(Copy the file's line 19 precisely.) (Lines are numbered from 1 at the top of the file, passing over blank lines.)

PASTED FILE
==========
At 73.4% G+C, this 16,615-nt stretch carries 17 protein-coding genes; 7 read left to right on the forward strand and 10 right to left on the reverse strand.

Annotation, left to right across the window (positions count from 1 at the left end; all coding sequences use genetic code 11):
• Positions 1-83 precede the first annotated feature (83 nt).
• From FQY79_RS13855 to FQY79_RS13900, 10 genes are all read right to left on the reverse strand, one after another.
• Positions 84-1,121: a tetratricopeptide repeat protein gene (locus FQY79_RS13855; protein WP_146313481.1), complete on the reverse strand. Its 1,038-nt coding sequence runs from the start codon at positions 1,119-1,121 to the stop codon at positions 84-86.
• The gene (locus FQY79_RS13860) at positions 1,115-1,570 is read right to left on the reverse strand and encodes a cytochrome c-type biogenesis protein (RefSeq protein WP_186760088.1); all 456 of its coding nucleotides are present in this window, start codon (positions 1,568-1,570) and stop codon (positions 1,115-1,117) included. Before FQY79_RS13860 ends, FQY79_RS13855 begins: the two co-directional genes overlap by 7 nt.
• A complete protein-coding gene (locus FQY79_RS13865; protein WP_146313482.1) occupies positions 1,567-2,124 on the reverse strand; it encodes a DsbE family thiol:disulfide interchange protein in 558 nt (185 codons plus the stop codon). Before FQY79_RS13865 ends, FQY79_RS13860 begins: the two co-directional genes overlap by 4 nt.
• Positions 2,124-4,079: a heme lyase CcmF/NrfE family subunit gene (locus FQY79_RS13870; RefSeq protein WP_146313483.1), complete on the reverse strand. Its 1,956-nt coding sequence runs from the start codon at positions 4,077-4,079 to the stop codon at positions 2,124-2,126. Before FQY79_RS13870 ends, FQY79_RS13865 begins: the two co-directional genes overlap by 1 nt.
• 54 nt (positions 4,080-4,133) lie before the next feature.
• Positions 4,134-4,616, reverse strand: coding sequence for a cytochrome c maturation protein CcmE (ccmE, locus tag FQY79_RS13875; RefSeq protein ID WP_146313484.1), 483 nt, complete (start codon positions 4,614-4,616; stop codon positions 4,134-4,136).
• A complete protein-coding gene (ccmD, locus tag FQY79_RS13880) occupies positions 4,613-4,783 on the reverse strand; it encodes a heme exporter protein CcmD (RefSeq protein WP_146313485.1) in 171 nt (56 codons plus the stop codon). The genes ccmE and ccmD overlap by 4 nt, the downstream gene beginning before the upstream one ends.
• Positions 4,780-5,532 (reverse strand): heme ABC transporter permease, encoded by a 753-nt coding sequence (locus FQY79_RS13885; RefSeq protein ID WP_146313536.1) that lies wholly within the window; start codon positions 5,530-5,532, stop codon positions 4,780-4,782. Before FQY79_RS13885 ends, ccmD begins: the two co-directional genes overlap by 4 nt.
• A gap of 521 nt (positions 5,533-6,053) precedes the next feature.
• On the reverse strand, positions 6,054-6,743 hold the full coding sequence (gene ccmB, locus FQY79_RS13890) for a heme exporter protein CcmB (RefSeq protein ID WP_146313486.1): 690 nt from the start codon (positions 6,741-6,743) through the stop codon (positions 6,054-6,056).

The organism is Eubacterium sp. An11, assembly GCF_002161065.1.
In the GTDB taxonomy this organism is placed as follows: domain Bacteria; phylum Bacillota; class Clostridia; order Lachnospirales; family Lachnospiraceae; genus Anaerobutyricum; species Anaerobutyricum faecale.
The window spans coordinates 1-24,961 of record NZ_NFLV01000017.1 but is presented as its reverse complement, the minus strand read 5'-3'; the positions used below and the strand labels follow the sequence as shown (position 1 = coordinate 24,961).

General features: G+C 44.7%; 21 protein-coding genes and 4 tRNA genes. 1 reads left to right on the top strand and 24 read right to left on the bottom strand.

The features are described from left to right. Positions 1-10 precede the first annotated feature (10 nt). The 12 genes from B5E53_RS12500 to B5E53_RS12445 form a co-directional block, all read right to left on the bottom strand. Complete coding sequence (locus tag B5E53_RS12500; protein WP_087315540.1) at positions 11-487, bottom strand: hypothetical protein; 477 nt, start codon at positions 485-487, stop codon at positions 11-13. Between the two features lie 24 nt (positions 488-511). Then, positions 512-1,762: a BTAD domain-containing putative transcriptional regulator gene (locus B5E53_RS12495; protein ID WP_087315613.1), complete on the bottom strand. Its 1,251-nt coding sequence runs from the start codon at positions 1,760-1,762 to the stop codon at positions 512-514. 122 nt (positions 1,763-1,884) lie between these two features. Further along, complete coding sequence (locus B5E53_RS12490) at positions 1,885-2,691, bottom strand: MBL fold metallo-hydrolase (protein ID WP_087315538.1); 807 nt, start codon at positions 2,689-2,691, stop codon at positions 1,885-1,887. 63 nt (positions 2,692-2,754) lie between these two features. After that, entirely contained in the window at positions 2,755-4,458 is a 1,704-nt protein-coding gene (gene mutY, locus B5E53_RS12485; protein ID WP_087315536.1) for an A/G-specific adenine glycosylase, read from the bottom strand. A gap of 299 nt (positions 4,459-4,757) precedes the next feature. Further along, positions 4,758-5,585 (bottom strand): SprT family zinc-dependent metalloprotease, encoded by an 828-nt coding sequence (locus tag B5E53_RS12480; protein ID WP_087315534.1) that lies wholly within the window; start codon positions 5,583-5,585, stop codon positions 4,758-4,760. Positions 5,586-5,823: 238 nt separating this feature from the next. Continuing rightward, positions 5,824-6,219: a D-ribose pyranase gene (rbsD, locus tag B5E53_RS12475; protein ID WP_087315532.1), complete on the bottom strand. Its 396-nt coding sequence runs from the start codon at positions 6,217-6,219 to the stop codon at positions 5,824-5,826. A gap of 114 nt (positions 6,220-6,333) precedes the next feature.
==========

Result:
The features are described from left to right. Positions 1-10 precede the first annotated feature (10 nt). The 12 genes from B5E53_RS12500 to B5E53_RS12445 form a co-directional block, all read right to left on the bottom strand. Complete coding sequence (locus tag B5E53_RS12500; protein WP_087315540.1) at positions 11-487, bottom strand: hypothetical protein; 477 nt, start codon at positions 485-487, stop codon at positions 11-13. Between the two features lie 24 nt (positions 488-511). Then, positions 512-1,762: a BTAD domain-containing putative transcriptional regulator gene (locus B5E53_RS12495; protein ID WP_087315613.1), complete on the bottom strand. Its 1,251-nt coding sequence runs from the start codon at positions 1,760-1,762 to the stop codon at positions 512-514. 122 nt (positions 1,763-1,884) lie between these two features. Further along, complete coding sequence (locus B5E53_RS12490) at positions 1,885-2,691, bottom strand: MBL fold metallo-hydrolase (protein ID WP_087315538.1); 807 nt, start codon at positions 2,689-2,691, stop codon at positions 1,885-1,887. 63 nt (positions 2,692-2,754) lie between these two features. After that, entirely contained in the window at positions 2,755-4,458 is a 1,704-nt protein-coding gene (gene mutY, locus B5E53_RS12485; protein ID WP_087315536.1) for an A/G-specific adenine glycosylase, read from the bottom strand. A gap of 299 nt (positions 4,459-4,757) precedes the next feature. Further along, positions 4,758-5,585 (bottom strand): SprT family zinc-dependent metalloprotease, encoded by an 828-nt coding sequence (locus tag B5E53_RS12480; protein ID WP_087315534.1) that lies wholly within the window; start codon positions 5,583-5,585, stop codon positions 4,758-4,760. Positions 5,586-5,823: 238 nt separating this feature from the next. Continuing rightward, positions 5,824-6,219: a D-ribose pyranase gene (rbsD, locus tag B5E53_RS12475; protein ID WP_087315532.1), complete on the bottom strand. Its 396-nt coding sequence runs from the start codon at positions 6,217-6,219 to the stop codon at positions 5,824-5,826. A gap of 114 nt (positions 6,220-6,333) precedes the next feature.